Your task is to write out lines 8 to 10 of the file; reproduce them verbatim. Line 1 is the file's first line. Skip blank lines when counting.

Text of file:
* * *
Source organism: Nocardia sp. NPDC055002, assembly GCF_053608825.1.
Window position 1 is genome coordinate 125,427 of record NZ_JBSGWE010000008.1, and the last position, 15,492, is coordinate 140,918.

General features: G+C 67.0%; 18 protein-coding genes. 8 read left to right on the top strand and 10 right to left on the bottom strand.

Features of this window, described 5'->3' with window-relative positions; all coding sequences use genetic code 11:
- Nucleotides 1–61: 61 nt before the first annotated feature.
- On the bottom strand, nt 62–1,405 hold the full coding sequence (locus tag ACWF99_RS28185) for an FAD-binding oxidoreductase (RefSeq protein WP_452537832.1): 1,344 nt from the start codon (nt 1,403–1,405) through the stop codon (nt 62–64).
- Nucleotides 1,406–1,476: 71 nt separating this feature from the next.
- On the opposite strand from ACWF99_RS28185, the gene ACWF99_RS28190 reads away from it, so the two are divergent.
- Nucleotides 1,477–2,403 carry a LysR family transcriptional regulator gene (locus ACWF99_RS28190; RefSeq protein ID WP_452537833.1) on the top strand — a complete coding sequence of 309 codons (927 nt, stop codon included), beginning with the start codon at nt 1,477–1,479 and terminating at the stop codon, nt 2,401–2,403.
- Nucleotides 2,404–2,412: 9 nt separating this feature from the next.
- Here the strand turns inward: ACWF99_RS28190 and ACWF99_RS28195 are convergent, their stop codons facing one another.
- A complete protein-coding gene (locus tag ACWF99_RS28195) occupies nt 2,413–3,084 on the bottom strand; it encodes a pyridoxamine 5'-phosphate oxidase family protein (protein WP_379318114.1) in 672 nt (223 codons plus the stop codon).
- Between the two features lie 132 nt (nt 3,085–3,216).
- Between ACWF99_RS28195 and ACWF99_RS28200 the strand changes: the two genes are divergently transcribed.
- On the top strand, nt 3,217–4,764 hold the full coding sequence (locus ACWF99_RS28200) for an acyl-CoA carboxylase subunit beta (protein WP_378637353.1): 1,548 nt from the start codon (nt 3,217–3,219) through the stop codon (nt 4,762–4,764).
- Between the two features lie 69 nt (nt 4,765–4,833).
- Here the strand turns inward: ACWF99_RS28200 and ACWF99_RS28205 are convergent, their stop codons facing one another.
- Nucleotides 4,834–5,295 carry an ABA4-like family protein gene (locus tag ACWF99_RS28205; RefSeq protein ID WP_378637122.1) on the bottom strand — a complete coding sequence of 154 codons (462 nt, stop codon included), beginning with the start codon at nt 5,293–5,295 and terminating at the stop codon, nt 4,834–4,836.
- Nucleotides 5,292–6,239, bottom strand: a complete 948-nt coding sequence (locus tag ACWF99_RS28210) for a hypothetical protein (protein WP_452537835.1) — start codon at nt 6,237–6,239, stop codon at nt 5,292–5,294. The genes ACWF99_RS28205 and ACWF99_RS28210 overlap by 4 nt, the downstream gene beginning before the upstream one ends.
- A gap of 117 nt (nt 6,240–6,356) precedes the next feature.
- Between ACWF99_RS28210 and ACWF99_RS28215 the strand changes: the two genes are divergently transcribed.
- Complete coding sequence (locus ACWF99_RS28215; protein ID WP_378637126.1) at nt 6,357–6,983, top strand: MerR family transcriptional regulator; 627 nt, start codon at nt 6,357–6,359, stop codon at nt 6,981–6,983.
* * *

- On the opposite strand from ACWF99_RS28185, the gene ACWF99_RS28190 reads away from it, so the two are divergent.
- Nucleotides 1,477–2,403 carry a LysR family transcriptional regulator gene (locus ACWF99_RS28190; RefSeq protein ID WP_452537833.1) on the top strand — a complete coding sequence of 309 codons (927 nt, stop codon included), beginning with the start codon at nt 1,477–1,479 and terminating at the stop codon, nt 2,401–2,403.
- Nucleotides 2,404–2,412: 9 nt separating this feature from the next.